We must change our perception of Africans

Africans attacked in India

Editorial in The New Indian Express, 01st June 2016

    (Note: Congrats to the Indian President for pulling up the nation to take note of racial vandalism running riot in the Capital. When a man from Congo was done to death CCV published it with a note that it was a blot on the good neighbourly racial relations  with African Countries, although many secular papers reported and dismissed it as a stray incident. Stray incidents don’t repeat themselves too often and in many locations like Delhi, Bangalore and Goa. New Indian Express is to be congratulated for writing an editorial and pointing out: “it cannot be said that everything is hunky-dory on race relations in the country. There can be no disputing that Africans face many problems in India.” Of course there are failures on the part of Africans as well. That is not a reason we should give up our noble Indian culture advising us to be Adhidi Devo Bhava, to treat our Guests like Gods. The concluding sentence of the editorial: “The government must launch a campaign to change the wrong perception that Indians have of Africans” is very relevant. These incidents have to James Kottorbe read, studied and analyzed also the  in context of the Kidnap and torture of Cudappah bishop due to Caste hatred. The evil of racism and casteism is very much active in Indian society botgh in religious or political domains and punitive steps are called for to arrest this social disease. james kottoor, editor.)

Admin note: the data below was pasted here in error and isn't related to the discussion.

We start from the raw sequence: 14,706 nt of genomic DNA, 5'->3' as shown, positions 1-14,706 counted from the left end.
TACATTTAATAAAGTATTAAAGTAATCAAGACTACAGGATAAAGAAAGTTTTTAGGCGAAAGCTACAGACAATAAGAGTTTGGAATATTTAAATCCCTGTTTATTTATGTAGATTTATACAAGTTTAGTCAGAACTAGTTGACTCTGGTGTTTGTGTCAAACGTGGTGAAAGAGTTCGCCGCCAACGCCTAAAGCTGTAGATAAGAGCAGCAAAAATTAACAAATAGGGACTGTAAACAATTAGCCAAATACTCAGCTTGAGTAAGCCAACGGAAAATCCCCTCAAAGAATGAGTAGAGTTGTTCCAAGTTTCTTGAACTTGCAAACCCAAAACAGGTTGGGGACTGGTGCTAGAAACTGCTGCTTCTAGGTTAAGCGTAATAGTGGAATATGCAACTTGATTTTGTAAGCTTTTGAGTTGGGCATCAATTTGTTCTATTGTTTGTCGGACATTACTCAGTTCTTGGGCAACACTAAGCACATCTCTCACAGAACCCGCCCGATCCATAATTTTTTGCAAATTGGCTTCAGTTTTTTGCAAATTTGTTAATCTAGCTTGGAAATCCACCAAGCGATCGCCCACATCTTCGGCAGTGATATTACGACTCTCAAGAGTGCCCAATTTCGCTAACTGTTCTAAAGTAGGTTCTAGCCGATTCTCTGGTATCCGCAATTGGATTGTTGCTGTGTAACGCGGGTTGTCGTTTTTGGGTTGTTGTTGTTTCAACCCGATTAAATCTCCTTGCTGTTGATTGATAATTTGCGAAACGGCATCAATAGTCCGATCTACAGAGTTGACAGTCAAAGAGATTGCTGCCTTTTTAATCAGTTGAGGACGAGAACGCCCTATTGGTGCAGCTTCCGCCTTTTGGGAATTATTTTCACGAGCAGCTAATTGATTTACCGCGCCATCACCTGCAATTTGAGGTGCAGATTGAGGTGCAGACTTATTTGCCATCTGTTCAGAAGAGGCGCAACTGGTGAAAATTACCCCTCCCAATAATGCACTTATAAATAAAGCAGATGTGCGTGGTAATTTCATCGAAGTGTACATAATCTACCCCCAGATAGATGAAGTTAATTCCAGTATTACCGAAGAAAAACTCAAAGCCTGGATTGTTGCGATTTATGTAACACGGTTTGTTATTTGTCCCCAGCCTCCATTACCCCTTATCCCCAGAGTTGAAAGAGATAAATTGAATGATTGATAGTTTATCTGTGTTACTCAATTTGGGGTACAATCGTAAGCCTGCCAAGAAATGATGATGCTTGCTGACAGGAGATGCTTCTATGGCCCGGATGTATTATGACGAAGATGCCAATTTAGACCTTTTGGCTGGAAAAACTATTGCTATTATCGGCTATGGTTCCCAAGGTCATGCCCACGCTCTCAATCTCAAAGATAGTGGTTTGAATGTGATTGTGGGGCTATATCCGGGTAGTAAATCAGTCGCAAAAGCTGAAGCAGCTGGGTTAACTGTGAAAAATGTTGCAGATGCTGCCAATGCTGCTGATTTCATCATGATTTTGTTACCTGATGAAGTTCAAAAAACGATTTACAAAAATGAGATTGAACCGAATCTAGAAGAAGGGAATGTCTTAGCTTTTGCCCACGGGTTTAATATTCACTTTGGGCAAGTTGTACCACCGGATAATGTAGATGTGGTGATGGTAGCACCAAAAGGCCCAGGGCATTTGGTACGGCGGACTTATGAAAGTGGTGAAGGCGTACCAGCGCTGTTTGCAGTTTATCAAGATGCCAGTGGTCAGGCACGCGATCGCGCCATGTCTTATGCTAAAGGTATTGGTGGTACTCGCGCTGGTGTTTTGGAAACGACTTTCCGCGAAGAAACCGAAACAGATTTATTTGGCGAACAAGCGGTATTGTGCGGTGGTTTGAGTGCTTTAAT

It is reassuring that the Central government has taken a serious view of the recent attacks on African nationals in Delhi and elsewhere.

Condemnation of the unfortunate incidents has come from the President to the Foreign Secretary. Though there have been minor incidents of violence in the past, what happened last week when a man from Congo was bludgeoned to death in Delhi was the worst. The Foreign Secretary has assured the ambassadors and high commissioners from all the African nations that the government would not spare the killers.

Incidents of violence against Africans have also come from places like Bengaluru and Goa. However, there has been no organised violence against them. Nonetheless, it cannot be said that everything is hunky-dory on race relations in the country. There can be no disputing that Africans face many problems in India. Most of them are students doing university-level studies. Their complaint that they have difficulty in getting accommodation as landlords do not prefer them is genuine. The same landlords would gladly accept as their tenants those from Western nations.

 But then, they also do not prefer some sections of Indians. It is also true that in popular perception, Africans are behind many Internet-based frauds. Unfortunately, even as the government was addressing the concerns of Africans, a taxi driver in Delhi was mercilessly attacked by six Africans because he refused to take all of them in his car which could accommodate only a maximum of four. In Goa, an African was arrested for his involvement in a molestation case. These are stray incidents but add to the prevalent negative perception of Africans.

Whatever be such perceptions, nobody must be allowed to take the law into their own hands. After all, Indians and Africans have age-old relations. Their common struggle against colonialism is well-known. The government must launch a campaign to change the wrong perception that Indians have of Africans.

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